Seized Property Sold, Bullet Holes Included
RENEE MONTAGNE, host:
If you're in the market for a new car the U.S. government may have just the ride for you. But you better check the trunk. Its last owner may have filled it with drugs or stolen goods. The cars and thousands of other items like jewelry, homes and even businesses, go to auction every month. They're put up for sale by the U.S. Marshals Service and they're worth millions.
NPR's Laura Sullivan reports.
(Soundbite of train whistle)
LAURA SULLIVAN: Out near the historic stockyards of Fort Worth, Texas, there's a parking lot next to the old train tracks. There's not much out here, but on days when the U.S. Marshals are selling cars this place draws a crowd. Martie Biblian(ph) and her husband made a beeline for the only station wagon, a silver Dodge Magnum. But they were in for a shock.
Ms. MARTIE BIBLIAN: Can you imagine? I felt like a fool. Okay, children…
SULLIVAN: You have to picture this car. The doors don't open out, they open up and then they tilt, almost like a pair of butterfly wings. It would take three parking spaces to park this car at the supermarket.
Ms. BIBLIAN: Actually, that would be a great car (unintelligible). (Unintelligible) just a housewife but I have bat wings.
SULLIVAN: There are a lot of things about this car that aren't exactly factory direct.
Mr. PAUL WIBBELER (Lone Star Auctioneers): You ought to be able to hear that.
SULLIVAN: Auction staffer Paul Wibbeler flings open the rear door for Rob Hunter(ph) and his son. A custom speaker system covered in seamless gray suede takes up half the car.
Mr. ROB HUNTER: The entire neighborhood ought to hear that.
Mr. WIBBELER: I think it's expensive. Wow. I think they had more money than they had sense.
SULLIVAN: That's exactly what the U.S. government thinks too. This car and thousands more like it that the Marshals auction off every year have all been seized from convicted criminals. They were either used in a crime or bought with money illegally obtained. The Marshals acquire things to sell from all the federal law enforcement agencies: ATF, FBI, Customs. But the big moneymaker is the DEA. They bring in millions in expensive cars, go-fast boats and yachts, mostly from drug dealers.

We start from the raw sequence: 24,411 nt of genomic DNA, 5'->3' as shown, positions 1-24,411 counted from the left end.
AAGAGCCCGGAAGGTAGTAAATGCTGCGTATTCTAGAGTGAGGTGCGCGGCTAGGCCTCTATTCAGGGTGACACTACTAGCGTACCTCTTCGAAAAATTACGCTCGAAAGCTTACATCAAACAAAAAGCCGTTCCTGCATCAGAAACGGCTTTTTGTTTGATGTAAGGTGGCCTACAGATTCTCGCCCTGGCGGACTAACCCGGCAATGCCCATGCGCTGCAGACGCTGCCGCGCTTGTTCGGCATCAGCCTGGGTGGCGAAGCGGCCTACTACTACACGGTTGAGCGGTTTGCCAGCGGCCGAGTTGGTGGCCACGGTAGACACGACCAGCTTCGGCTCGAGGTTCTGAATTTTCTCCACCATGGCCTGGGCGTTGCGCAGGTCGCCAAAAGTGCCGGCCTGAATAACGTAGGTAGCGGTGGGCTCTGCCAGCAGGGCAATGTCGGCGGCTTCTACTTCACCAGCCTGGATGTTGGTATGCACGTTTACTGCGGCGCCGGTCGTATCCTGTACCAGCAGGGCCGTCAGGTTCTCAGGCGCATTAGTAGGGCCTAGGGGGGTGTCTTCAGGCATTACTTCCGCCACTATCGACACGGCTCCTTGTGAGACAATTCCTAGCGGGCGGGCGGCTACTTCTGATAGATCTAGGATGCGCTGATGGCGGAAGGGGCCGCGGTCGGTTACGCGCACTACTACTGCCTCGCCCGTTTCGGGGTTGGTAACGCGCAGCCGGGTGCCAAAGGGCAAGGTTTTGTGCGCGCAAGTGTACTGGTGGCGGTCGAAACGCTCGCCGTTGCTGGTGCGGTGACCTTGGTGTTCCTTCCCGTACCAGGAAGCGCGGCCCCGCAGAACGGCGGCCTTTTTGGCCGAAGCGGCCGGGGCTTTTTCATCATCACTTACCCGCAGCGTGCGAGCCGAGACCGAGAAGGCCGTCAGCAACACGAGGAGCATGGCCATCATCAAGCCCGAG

The money they make goes back to the agencies and local police. The Marshals never reveal the history of the items, but sometimes it's obvious.
Mr. DUSTY RHODES(ph): That one, if you look inside it, (unintelligible) compartment (unintelligible) looking for drugs.
SULLIVAN: Dusty Rhodes is looking for a car in good condition. But this 28-year veteran of the U.S. Coast Guard knows a drug search when he sees one. He peers into a black Chevy Suburban. It's huge, with pitch-black windows, enormous chrome rims and a custom made grill of silver spider webs.
Mr. RHODES: See the dashboard of this is all torn up. And then back here you can see where the - like here they pulled the floorboards off.
SULLIVAN: It also has a rather suspicious reddish-brown paint all down the side of one of the doors.
Mr. RHODES: It looks like somebody might have got shot in this one, maybe - or hurt. I wouldn't doubt it in this thing.
Mr. WIBBELER: We have sold some with bullet holes in them.
SULLIVAN: Auction staffer Paul Wibbeler says blood isn't all that unusual.
Mr. WIBBELER: We have seen them (unintelligible) the windows are shut out. Or they'll have bullet holes in the fenders.
SULLIVAN: Does that bring down the price?
Mr. WIBBELER: Not really. Not for our parts buyers. And then of course you've got people that buy the bullet hole stickers to put on, or the deer hunters and stuff, so that's - hey, that's a badge of honor. Yeah.
Mr. RHOADES: Yeah.
Ms. MARILYN BURGESS (Owner, Lone Star Auctioneers): (Unintelligible).
SULLIVAN: When the auction gets underway, Lone Star Auctioneers owner Marilyn Burgess rattles off the prices and the cars go quickly. Most go to dealers or are headed for resale in Mexico.